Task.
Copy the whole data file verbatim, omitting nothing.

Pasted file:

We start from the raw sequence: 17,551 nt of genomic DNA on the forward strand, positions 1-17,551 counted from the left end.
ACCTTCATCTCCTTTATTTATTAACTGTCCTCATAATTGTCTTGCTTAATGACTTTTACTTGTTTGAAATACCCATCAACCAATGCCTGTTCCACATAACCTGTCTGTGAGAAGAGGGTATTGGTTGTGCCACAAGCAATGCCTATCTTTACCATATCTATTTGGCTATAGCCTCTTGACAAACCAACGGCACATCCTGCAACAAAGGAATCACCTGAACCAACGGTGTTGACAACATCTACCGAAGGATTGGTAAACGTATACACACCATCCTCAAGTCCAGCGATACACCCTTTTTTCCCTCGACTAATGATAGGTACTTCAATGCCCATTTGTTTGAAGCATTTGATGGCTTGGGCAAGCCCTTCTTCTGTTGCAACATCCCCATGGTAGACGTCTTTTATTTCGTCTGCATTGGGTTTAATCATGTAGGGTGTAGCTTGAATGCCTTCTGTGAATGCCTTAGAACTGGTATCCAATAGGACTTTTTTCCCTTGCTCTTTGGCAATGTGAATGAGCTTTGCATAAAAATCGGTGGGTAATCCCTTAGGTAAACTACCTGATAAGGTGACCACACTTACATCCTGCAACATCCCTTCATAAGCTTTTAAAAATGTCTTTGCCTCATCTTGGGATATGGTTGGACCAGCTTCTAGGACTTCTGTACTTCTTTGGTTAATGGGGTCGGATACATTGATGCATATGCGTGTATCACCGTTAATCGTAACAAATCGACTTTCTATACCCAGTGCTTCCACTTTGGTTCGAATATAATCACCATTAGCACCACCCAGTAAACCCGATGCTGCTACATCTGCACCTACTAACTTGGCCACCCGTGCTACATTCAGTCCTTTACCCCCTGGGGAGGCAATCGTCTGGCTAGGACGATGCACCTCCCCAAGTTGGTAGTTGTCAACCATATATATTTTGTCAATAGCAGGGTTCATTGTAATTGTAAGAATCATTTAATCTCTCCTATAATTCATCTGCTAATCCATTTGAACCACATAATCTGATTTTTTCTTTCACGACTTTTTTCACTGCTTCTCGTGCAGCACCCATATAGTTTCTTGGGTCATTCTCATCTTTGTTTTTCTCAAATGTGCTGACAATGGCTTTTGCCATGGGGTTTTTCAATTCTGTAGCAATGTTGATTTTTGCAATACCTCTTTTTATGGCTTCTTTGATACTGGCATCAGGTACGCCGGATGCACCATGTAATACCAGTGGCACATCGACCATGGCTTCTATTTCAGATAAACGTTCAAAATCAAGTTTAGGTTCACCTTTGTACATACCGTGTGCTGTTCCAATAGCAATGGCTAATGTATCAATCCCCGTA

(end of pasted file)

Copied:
We start from the raw sequence: 17,551 nt of genomic DNA on the forward strand, positions 1-17,551 counted from the left end.
ACCTTCATCTCCTTTATTTATTAACTGTCCTCATAATTGTCTTGCTTAATGACTTTTACTTGTTTGAAATACCCATCAACCAATGCCTGTTCCACATAACCTGTCTGTGAGAAGAGGGTATTGGTTGTGCCACAAGCAATGCCTATCTTTACCATATCTATTTGGCTATAGCCTCTTGACAAACCAACGGCACATCCTGCAACAAAGGAATCACCTGAACCAACGGTGTTGACAACATCTACCGAAGGATTGGTAAACGTATACACACCATCCTCAAGTCCAGCGATACACCCTTTTTTCCCTCGACTAATGATAGGTACTTCAATGCCCATTTGTTTGAAGCATTTGATGGCTTGGGCAAGCCCTTCTTCTGTTGCAACATCCCCATGGTAGACGTCTTTTATTTCGTCTGCATTGGGTTTAATCATGTAGGGTGTAGCTTGAATGCCTTCTGTGAATGCCTTAGAACTGGTATCCAATAGGACTTTTTTCCCTTGCTCTTTGGCAATGTGAATGAGCTTTGCATAAAAATCGGTGGGTAATCCCTTAGGTAAACTACCTGATAAGGTGACCACACTTACATCCTGCAACATCCCTTCATAAGCTTTTAAAAATGTCTTTGCCTCATCTTGGGATATGGTTGGACCAGCTTCTAGGACTTCTGTACTTCTTTGGTTAATGGGGTCGGATACATTGATGCATATGCGTGTATCACCGTTAATCGTAACAAATCGACTTTCTATACCCAGTGCTTCCACTTTGGTTCGAATATAATCACCATTAGCACCACCCAGTAAACCCGATGCTGCTACATCTGCACCTACTAACTTGGCCACCCGTGCTACATTCAGTCCTTTACCCCCTGGGGAGGCAATCGTCTGGCTAGGACGATGCACCTCCCCAAGTTGGTAGTTGTCAACCATATATATTTTGTCAATAGCAGGGTTCATTGTAATTGTAAGAATCATTTAATCTCTCCTATAATTCATCTGCTAATCCATTTGAACCACATAATCTGATTTTTTCTTTCACGACTTTTTTCACTGCTTCTCGTGCAGCACCCATATAGTTTCTTGGGTCATTCTCATCTTTGTTTTTCTCAAATGTGCTGACAATGGCTTTTGCCATGGGGTTTTTCAATTCTGTAGCAATGTTGATTTTTGCAATACCTCTTTTTATGGCTTCTTTGATACTGGCATCAGGTACGCCGGATGCACCATGTAATACCAGTGGCACATCGACCATGGCTTCTATTTCAGATAAACGTTCAAAATCAAGTTTAGGTTCACCTTTGTACATACCGTGTGCTGTTCCAATAGCAATGGCTAATGTATCAATCCCCGTA